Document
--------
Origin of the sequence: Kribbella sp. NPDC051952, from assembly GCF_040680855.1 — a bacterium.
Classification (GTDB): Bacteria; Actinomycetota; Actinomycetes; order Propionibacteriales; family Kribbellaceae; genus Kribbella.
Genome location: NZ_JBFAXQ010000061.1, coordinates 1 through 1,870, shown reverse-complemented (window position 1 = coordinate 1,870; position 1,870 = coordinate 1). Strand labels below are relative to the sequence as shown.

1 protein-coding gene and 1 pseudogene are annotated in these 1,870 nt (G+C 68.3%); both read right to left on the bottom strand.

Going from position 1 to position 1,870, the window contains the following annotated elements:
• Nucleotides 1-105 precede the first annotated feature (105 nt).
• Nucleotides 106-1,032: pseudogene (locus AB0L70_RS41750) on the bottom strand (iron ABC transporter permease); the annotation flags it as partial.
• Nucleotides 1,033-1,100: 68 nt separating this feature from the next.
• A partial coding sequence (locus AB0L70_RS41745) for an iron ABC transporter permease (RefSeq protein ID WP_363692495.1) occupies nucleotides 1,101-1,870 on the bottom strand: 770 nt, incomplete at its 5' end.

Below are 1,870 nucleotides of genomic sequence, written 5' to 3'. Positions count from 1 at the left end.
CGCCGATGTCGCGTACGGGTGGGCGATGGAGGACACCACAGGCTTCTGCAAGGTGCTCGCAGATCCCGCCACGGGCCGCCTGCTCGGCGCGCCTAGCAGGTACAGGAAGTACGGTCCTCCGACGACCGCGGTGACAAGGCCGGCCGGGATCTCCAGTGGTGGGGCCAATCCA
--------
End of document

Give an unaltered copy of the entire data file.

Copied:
Origin of the sequence: Kribbella sp. NPDC051952, from assembly GCF_040680855.1 — a bacterium.
Classification (GTDB): Bacteria; Actinomycetota; Actinomycetes; order Propionibacteriales; family Kribbellaceae; genus Kribbella.
Genome location: NZ_JBFAXQ010000061.1, coordinates 1 through 1,870, shown reverse-complemented (window position 1 = coordinate 1,870; position 1,870 = coordinate 1). Strand labels below are relative to the sequence as shown.

1 protein-coding gene and 1 pseudogene are annotated in these 1,870 nt (G+C 68.3%); both read right to left on the bottom strand.

Going from position 1 to position 1,870, the window contains the following annotated elements:
• Nucleotides 1-105 precede the first annotated feature (105 nt).
• Nucleotides 106-1,032: pseudogene (locus AB0L70_RS41750) on the bottom strand (iron ABC transporter permease); the annotation flags it as partial.
• Nucleotides 1,033-1,100: 68 nt separating this feature from the next.
• A partial coding sequence (locus AB0L70_RS41745) for an iron ABC transporter permease (RefSeq protein ID WP_363692495.1) occupies nucleotides 1,101-1,870 on the bottom strand: 770 nt, incomplete at its 5' end.

Below are 1,870 nucleotides of genomic sequence, written 5' to 3'. Positions count from 1 at the left end.
CGCCGATGTCGCGTACGGGTGGGCGATGGAGGACACCACAGGCTTCTGCAAGGTGCTCGCAGATCCCGCCACGGGCCGCCTGCTCGGCGCGCCTAGCAGGTACAGGAAGTACGGTCCTCCGACGACCGCGGTGACAAGGCCGGCCGGGATCTCCAGTGGTGGGGCCAATCCA